In chapters 32 and 33 of 1 Adam & Eve, we find a long account of how Adam and Eve went to the waters and stood in them and prayed God to forgive them of their sins. They were separated by quite some distance. Satan appeared to Adam, telling him to come out of the water, for his sins had been forgiven him. But Adam recognized Satan, though he appeared in the form of an angel of light. (See D&C 128:20.) Adam knew that forgiveness of his sins could not come until he had been immersed in the water, and he rebuked Satan, who went henceforth to tempt Eve. For her part, she was deceived by his masquerade as an angel, and she left the water to find Adam and tell him that their sins had been forgiven. When she came to where Adam was standing in the water, her husband realized that she had once again given in to temptation, and “he saw her, and smote upon his breast; and from the bitterness of his grief, he sank into the water. But God looked upon him and upon his misery, and upon his being about to breathe his last. And the Word of God came from heaven, raised him out of the water, and said unto him, ‘Go up the high bank to Eve.'” (Platt, p. 23.) It is possible that we have here a reference to the baptism of Adam, which the Lord explained to him in these words:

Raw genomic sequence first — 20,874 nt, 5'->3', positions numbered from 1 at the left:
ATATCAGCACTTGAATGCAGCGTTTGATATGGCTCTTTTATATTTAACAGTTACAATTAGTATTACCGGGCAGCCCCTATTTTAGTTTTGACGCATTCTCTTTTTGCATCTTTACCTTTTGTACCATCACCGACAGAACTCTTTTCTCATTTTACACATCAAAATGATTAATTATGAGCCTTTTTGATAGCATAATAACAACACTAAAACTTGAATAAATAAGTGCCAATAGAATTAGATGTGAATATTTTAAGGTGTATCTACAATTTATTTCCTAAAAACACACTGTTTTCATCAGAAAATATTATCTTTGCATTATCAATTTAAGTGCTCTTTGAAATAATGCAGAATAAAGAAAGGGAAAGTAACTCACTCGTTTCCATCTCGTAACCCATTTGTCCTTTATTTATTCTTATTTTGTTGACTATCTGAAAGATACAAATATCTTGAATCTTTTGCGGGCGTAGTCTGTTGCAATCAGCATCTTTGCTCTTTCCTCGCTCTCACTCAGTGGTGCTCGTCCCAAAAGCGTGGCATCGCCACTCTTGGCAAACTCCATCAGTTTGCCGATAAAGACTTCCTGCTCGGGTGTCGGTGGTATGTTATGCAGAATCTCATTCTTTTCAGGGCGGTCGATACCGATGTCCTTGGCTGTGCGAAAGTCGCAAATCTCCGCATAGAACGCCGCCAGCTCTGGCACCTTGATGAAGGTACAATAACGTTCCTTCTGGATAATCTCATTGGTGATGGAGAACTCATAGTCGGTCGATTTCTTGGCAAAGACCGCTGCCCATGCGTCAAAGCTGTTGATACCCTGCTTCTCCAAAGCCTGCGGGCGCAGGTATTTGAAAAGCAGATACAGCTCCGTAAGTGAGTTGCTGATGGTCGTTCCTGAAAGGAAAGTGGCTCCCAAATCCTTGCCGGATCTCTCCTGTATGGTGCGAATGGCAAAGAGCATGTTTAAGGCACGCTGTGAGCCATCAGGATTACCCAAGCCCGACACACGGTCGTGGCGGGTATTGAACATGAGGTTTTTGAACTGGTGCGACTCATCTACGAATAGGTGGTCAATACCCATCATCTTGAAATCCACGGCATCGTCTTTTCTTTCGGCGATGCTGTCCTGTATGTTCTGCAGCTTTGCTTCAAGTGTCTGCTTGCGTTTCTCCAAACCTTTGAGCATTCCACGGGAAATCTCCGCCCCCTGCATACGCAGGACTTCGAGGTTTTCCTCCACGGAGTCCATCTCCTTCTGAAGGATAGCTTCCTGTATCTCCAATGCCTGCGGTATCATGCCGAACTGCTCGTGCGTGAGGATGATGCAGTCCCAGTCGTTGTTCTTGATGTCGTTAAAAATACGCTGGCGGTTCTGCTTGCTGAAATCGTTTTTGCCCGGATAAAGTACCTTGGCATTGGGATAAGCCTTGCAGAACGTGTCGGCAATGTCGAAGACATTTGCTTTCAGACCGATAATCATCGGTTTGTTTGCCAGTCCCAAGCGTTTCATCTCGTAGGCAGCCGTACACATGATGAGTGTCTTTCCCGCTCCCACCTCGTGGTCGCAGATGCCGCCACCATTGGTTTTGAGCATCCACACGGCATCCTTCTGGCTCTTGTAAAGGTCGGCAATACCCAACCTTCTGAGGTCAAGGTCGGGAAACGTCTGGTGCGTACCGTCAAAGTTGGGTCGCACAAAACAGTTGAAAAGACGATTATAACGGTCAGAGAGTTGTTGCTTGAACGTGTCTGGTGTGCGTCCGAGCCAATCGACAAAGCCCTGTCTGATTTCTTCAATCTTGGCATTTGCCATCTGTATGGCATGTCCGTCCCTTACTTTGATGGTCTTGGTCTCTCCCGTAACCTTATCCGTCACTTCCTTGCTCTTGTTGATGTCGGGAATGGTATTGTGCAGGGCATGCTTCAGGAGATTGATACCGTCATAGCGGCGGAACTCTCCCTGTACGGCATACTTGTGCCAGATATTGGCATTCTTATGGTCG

If thou wilt turn unto me, and hearken unto my voice, and believe, and repent of all thy transgressions, and be baptized, even in water, in the name of mine Only Begotten Son, who is full of grace and truth, which is Jesus Christ, the only name which shall be given under heaven, whereby salvation shall come unto the children of men, ye shall receive the gift of the Holy Ghost, asking all things in his name, and whatsoever ye shall ask, it shall be given you.

And our father Adam spake unto the Lord, and said: Why is it that men must repent and be baptized in water? And the Lord said unto Adam: Behold I have forgiven thee thy transgression in the Garden of Eden. (Moses 6:52-53.)

The descendants of Adam also received the ordinance of baptism and were permitted to become sons of God. This practice existed in the postdiluvian era as well, even among the Israelites:

Israel was admitted into covenant by three things; namely, circumcision, baptism, and sacrifice. Circumcision was in Egypt…. Baptism was in the wilderness before the giving of the Law, for it is said: ‘Thou shalt sanctify them…and let them wash their garments….’ So, whenever a Gentile desires to enter the Covenant of Israel and place himself under the wings of the Divine Majesty, and take the yoke of the Law upon him, he must be circumcised and baptized, and bring a sacrifice. (Origin of Jewish-Christian Baptism -Maimonides.)